Rules governing commercial channels' eligibility for must carry need to be tightly linked to their contribution to PSB objectives. The implications of granting must carry status to BBC services needs to be explicitly considered in the process of determining whether a channel proposal should be eligible for licence fee funding.

  A separate concern is that the entire cable industry faces must carry obligations, which BSkyB (DTH platform) does not. The BBC (for example) has to purchase its own capacity on satellite, and then to add insult to injury, pay a significant sum of money to BSkyB for conditional access services. The net effect is that BSkyB does not face any capacity or rationing choices of the kind which cable faces, and additionally gets a large cash injection. At present levels of must carry obligation, this is patently inequitable. Were must carry requirements to expand significantly, the anomaly would start to become seriously damaging for cable.

  Must carry rules should be applied consistently to all platforms. All platforms should receive payments calculated on an equivalent basis for carriage of must carry channels.

  What would be the opportunity costs of must carry policy? Capacity on cable networks is finite. Additional must carry channels can only be carried at the expense of other services. The capacity which has to be set aside to carry one digital TV channel would, if allocated to broadband services, generate approximately £30 million per year.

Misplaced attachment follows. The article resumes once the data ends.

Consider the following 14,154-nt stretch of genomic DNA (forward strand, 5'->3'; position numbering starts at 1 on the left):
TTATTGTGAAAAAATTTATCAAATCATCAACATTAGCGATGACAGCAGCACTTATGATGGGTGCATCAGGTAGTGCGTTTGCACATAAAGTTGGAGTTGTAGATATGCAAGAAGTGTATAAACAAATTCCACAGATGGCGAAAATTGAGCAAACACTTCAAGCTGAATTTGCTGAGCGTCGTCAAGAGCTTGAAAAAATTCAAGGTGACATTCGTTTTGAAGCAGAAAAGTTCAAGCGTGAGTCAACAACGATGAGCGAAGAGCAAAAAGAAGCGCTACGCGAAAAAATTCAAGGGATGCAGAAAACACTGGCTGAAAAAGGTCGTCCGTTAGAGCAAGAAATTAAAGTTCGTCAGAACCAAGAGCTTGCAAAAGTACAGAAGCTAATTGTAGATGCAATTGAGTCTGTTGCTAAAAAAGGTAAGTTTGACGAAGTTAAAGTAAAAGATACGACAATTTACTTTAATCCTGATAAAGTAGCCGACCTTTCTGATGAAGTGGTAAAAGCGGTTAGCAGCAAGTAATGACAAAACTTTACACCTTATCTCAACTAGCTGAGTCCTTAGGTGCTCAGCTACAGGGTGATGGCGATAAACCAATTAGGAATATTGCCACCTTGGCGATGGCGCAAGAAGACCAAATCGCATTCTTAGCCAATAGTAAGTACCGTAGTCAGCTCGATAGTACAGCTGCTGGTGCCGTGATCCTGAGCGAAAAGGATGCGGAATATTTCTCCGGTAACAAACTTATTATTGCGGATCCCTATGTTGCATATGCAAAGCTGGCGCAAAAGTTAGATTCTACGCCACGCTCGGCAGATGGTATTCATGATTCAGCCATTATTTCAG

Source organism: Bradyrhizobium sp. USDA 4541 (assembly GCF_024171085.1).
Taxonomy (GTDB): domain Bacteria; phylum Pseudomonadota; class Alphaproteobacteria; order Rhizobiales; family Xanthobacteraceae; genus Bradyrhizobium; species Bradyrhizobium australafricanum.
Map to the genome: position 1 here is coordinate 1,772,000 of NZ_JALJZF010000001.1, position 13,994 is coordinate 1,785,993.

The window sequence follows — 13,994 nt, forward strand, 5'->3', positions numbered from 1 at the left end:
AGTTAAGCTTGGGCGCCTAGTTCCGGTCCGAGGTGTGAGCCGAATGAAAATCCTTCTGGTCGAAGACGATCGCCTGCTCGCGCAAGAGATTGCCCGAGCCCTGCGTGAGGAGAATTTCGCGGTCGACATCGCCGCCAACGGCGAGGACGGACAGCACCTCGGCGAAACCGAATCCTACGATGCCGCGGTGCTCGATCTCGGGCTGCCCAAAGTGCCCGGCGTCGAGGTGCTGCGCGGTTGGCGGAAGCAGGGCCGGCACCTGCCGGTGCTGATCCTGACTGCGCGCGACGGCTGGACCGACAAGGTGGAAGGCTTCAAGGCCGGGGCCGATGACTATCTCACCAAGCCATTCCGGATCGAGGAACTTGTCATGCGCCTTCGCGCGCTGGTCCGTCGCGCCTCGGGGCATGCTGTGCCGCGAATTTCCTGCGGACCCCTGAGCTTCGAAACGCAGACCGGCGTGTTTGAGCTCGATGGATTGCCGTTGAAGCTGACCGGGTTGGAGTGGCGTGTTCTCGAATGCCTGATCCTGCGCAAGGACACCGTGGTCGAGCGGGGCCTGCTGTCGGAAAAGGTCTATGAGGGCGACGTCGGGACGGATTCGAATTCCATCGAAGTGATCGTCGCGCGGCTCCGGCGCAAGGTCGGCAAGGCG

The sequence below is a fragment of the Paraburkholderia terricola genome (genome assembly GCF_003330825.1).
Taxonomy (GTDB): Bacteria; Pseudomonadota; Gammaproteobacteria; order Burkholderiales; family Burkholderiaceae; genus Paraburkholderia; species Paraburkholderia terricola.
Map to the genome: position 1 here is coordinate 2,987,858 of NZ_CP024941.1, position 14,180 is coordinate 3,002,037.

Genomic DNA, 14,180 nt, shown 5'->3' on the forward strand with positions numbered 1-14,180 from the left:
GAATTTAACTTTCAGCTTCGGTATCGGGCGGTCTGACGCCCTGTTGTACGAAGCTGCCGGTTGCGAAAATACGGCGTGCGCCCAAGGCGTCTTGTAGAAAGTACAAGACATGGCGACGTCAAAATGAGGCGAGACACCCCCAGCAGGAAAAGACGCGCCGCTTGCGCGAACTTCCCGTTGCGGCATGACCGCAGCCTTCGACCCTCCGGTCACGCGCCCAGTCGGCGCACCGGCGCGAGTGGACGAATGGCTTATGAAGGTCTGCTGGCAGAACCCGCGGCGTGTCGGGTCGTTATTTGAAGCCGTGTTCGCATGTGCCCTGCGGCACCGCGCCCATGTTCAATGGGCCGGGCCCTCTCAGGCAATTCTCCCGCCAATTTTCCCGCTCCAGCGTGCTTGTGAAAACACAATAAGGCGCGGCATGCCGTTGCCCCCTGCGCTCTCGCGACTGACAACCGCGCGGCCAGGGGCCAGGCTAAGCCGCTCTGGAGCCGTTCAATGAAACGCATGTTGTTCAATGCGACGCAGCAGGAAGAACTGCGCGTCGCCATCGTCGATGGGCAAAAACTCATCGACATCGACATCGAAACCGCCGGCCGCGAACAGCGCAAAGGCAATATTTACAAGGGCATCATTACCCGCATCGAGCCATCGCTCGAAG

Must carry carries with it an opportunity cost: the Government should have a requirement, before imposing new must carry requirements, to explicitly consider the effect that this will have on the delivery of other services, including broadband.


  There was one disappointment in the draft Bill: the word Broadband hardly featured. Strikingly, for a piece of legislation designed for a connected world, in which broadband lies at its heart. Quite simply, broadband changes the rules. Broadband changes the way the internet works for us and is perhaps the most important single factor in creating a communicated Britain. Broadband achievement has been impressive. Following commercial trials at the end of 1999, today our customer base puts us in the lead in a market that Oftel recently pointed out has passed the 500,000 mark.

  The new policy environment needs to intensify support of the investment in access infrastructure, which NTL embodies, and recognise that this is a vital economic activity in its own right. Broadband access is more than just a passive enabler of content services—it is a fundamental building block of the UK's national infrastructure and key contributor to our international competitiveness. If a rapid and effective broadband market is to be realised further significant action will be required by government.